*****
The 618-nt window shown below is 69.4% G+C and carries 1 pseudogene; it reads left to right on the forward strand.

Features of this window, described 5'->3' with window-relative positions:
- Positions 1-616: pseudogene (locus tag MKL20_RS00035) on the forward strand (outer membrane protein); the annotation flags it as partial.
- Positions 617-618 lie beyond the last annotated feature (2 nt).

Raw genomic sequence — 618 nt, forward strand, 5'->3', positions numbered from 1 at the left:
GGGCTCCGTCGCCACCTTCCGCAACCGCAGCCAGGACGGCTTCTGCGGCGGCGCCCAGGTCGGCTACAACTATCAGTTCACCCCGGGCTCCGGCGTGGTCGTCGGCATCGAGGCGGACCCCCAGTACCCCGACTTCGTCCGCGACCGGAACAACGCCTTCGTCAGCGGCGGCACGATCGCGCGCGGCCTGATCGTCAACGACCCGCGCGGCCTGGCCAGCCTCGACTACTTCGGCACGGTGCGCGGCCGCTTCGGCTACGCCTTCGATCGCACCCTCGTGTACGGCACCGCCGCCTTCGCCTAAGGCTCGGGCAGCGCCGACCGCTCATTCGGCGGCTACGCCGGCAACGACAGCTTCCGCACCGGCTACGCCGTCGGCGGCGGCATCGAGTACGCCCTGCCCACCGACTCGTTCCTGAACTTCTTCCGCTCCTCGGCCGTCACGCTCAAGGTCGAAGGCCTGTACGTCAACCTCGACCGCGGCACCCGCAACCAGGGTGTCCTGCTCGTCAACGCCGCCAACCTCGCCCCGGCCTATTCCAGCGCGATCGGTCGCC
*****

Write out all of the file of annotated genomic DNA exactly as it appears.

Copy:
The 618-nt window shown below is 69.4% G+C and carries 1 pseudogene; it reads left to right on the forward strand.

Features of this window, described 5'->3' with window-relative positions:
- Positions 1-616: pseudogene (locus tag MKL20_RS00035) on the forward strand (outer membrane protein); the annotation flags it as partial.
- Positions 617-618 lie beyond the last annotated feature (2 nt).

Raw genomic sequence — 618 nt, forward strand, 5'->3', positions numbered from 1 at the left:
GGGCTCCGTCGCCACCTTCCGCAACCGCAGCCAGGACGGCTTCTGCGGCGGCGCCCAGGTCGGCTACAACTATCAGTTCACCCCGGGCTCCGGCGTGGTCGTCGGCATCGAGGCGGACCCCCAGTACCCCGACTTCGTCCGCGACCGGAACAACGCCTTCGTCAGCGGCGGCACGATCGCGCGCGGCCTGATCGTCAACGACCCGCGCGGCCTGGCCAGCCTCGACTACTTCGGCACGGTGCGCGGCCGCTTCGGCTACGCCTTCGATCGCACCCTCGTGTACGGCACCGCCGCCTTCGCCTAAGGCTCGGGCAGCGCCGACCGCTCATTCGGCGGCTACGCCGGCAACGACAGCTTCCGCACCGGCTACGCCGTCGGCGGCGGCATCGAGTACGCCCTGCCCACCGACTCGTTCCTGAACTTCTTCCGCTCCTCGGCCGTCACGCTCAAGGTCGAAGGCCTGTACGTCAACCTCGACCGCGGCACCCGCAACCAGGGTGTCCTGCTCGTCAACGCCGCCAACCTCGCCCCGGCCTATTCCAGCGCGATCGGTCGCC